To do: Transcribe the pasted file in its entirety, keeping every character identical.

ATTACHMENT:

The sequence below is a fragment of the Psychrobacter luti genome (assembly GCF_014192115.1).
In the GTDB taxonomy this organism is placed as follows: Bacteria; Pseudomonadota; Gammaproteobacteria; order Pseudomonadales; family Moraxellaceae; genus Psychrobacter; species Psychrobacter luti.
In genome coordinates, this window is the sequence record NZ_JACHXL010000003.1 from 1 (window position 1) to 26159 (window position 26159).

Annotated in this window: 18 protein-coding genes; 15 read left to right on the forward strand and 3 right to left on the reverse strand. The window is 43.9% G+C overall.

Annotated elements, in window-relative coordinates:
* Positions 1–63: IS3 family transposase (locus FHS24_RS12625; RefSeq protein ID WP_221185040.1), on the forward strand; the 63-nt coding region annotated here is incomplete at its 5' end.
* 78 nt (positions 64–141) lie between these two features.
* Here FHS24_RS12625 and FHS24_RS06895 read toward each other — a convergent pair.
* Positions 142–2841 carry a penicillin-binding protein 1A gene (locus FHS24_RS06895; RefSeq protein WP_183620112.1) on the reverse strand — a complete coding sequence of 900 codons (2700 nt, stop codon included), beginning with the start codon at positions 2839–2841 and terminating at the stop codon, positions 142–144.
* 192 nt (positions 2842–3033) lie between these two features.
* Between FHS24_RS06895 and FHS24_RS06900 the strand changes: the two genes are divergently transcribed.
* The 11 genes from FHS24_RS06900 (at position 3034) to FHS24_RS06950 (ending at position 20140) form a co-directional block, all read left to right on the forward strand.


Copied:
The sequence below is a fragment of the Psychrobacter luti genome (assembly GCF_014192115.1).
In the GTDB taxonomy this organism is placed as follows: Bacteria; Pseudomonadota; Gammaproteobacteria; order Pseudomonadales; family Moraxellaceae; genus Psychrobacter; species Psychrobacter luti.
In genome coordinates, this window is the sequence record NZ_JACHXL010000003.1 from 1 (window position 1) to 26159 (window position 26159).

Annotated in this window: 18 protein-coding genes; 15 read left to right on the forward strand and 3 right to left on the reverse strand. The window is 43.9% G+C overall.

Annotated elements, in window-relative coordinates:
* Positions 1–63: IS3 family transposase (locus FHS24_RS12625; RefSeq protein ID WP_221185040.1), on the forward strand; the 63-nt coding region annotated here is incomplete at its 5' end.
* 78 nt (positions 64–141) lie between these two features.
* Here FHS24_RS12625 and FHS24_RS06895 read toward each other — a convergent pair.
* Positions 142–2841 carry a penicillin-binding protein 1A gene (locus FHS24_RS06895; RefSeq protein WP_183620112.1) on the reverse strand — a complete coding sequence of 900 codons (2700 nt, stop codon included), beginning with the start codon at positions 2839–2841 and terminating at the stop codon, positions 142–144.
* 192 nt (positions 2842–3033) lie between these two features.
* Between FHS24_RS06895 and FHS24_RS06900 the strand changes: the two genes are divergently transcribed.
* The 11 genes from FHS24_RS06900 (at position 3034) to FHS24_RS06950 (ending at position 20140) form a co-directional block, all read left to right on the forward strand.